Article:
Plants perennial, with both fertile and sterile shoots; cespitose. Culms (20) 40-80 (100) cm, erect, smooth or scabridulous. Leaves concentrated below midlength on the culms; sheaths glabrous or pilose; ligules 1.5-3.5 mm, rounded or truncate; blades 10-20+ cm long, 2-9 mm wide, flat, lax. Panicles 8-20 cm long, usually 2-4 cm wide, lax, nodding, silvery-green or tan; lower branches to 5 cm, ascending, naked below, the spikelets imbricate distally. Spikelets 5-7 (9) mm, pedicellate, lanceovate, with 2 (4) florets; rachilla internodes and hairs 1.3-2 mm. Glumes unequal, widest at or below the middle; lower glumes 4-5.5 mm; upper glumes 5-7 mm long, nearly as long as the florets, wider than the lower glumes; callus hairs 1.5-2 mm; lemmas 5-6 mm, smooth or scabridulous, apices usually minutely bifid, sometimes entire, unawned or awned. awns to 2 mm, arising just below and rarely exceeding the apices; paleas shorter than the lemmas; anthers 0.6-0.8 mm. Caryopses about 3 mm, sparsely pubescent distally. 2n = 14.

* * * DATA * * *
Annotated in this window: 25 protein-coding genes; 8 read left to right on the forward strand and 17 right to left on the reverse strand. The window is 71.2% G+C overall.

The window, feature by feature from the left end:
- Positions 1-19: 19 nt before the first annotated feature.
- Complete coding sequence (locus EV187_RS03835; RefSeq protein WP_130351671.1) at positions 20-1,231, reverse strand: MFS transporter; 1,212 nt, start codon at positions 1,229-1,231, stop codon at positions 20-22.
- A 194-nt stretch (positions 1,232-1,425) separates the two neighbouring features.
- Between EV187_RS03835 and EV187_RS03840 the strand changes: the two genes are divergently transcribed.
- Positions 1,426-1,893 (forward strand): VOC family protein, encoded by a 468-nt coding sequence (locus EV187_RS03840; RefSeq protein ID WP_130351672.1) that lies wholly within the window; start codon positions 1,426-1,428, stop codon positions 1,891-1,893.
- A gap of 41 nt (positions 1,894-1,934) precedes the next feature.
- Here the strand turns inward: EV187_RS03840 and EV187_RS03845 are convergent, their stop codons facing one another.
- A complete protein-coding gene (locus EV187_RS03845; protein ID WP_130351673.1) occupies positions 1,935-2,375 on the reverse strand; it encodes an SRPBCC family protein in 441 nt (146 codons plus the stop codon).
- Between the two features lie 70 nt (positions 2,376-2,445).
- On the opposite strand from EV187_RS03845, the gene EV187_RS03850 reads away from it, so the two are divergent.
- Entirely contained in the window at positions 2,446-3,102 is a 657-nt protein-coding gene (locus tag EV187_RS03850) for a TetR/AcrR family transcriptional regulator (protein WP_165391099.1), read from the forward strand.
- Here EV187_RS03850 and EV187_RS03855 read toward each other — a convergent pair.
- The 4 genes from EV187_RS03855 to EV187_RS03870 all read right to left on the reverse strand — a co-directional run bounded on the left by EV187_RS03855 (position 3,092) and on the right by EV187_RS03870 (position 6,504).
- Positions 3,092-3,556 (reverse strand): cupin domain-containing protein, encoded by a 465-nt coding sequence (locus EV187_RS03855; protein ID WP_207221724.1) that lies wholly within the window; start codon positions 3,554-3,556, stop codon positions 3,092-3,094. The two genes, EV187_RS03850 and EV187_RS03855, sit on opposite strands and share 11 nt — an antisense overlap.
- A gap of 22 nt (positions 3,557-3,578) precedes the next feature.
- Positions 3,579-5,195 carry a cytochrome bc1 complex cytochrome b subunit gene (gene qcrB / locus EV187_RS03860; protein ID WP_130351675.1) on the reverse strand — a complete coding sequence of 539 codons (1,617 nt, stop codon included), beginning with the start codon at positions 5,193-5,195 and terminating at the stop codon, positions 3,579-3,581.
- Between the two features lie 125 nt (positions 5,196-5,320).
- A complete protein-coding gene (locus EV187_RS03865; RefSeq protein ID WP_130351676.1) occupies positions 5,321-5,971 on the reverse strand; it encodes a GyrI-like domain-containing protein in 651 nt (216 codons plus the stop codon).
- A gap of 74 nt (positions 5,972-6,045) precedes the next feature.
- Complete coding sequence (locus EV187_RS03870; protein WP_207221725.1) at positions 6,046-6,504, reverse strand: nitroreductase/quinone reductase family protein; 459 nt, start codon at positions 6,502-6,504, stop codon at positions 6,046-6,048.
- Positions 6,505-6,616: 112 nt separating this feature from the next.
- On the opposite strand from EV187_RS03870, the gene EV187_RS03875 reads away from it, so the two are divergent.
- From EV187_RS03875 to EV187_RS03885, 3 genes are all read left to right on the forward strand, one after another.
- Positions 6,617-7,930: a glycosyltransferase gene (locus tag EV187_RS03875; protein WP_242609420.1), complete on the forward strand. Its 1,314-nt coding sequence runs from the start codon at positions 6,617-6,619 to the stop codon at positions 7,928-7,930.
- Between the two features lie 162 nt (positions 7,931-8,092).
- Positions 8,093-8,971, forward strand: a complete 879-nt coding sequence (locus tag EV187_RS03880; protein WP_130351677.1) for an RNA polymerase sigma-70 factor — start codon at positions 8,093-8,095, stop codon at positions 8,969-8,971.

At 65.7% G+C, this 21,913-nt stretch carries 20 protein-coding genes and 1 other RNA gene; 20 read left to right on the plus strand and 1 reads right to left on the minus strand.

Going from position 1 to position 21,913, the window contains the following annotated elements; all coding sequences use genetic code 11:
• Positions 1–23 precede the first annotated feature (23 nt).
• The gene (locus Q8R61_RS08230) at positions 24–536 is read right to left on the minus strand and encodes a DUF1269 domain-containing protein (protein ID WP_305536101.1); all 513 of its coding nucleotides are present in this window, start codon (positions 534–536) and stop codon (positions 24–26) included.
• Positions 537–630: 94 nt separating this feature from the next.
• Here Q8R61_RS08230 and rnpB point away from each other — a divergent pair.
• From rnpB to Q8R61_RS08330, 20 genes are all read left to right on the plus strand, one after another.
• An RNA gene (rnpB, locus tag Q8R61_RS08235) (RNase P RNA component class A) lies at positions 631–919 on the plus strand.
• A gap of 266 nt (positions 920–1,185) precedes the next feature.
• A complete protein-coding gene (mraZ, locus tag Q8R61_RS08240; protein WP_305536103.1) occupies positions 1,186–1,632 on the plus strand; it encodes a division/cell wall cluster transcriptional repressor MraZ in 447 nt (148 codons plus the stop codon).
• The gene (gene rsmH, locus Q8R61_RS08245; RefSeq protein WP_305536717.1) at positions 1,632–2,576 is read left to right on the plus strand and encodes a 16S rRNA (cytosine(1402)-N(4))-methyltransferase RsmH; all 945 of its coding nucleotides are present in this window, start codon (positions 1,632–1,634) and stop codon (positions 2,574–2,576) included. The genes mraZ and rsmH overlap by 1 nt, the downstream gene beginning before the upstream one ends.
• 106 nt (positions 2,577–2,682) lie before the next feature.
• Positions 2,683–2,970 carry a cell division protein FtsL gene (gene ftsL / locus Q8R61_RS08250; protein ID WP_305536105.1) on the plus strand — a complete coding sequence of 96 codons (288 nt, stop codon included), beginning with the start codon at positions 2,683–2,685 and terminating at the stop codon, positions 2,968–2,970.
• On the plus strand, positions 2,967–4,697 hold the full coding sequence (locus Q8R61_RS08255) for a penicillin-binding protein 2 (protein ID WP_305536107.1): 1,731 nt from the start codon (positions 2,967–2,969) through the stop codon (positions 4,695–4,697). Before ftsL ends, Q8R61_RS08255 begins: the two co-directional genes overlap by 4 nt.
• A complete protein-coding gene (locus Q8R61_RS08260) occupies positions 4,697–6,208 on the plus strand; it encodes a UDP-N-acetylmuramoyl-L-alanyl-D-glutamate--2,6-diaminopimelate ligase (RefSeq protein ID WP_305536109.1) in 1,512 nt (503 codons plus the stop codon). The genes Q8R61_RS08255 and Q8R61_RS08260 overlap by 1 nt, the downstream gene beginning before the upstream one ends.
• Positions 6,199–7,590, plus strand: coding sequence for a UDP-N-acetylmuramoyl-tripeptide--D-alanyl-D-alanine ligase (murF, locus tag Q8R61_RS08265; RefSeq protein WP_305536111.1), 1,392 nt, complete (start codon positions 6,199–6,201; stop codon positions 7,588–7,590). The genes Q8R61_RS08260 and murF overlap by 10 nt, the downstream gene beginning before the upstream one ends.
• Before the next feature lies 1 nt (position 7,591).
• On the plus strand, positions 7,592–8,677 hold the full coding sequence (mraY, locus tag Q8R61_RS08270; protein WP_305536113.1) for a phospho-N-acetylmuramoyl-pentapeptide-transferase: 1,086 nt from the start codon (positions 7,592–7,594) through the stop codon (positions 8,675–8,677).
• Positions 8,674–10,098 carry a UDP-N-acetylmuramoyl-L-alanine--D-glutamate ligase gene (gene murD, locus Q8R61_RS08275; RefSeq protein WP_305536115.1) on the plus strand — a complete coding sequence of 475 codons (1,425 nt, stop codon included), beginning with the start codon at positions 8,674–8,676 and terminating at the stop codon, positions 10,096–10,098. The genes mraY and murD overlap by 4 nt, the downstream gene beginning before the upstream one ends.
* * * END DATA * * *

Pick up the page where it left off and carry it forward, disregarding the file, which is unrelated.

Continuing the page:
Maine, N.H., Vt., Mich., Wis., N.Y., N.B., Nfld. and Labr. (Labr.), N.S., Ont., Que.
Trisetum melicoides is a native species that grows on moist, cool stream banks, gravelly shores, shaded rock ledges (especially calcareous ones), and in damp woods. It grows only in southeastern Canada and the northeastern United States. It is listed as endangered in Wisconsin, New York, and Maine. Plants with pilose sheaths have been called T. melicoides var. majus (A. Gray) Hitchc, but the trait varies within populations.
"decumbent" is not a number."prolonged" is not a number.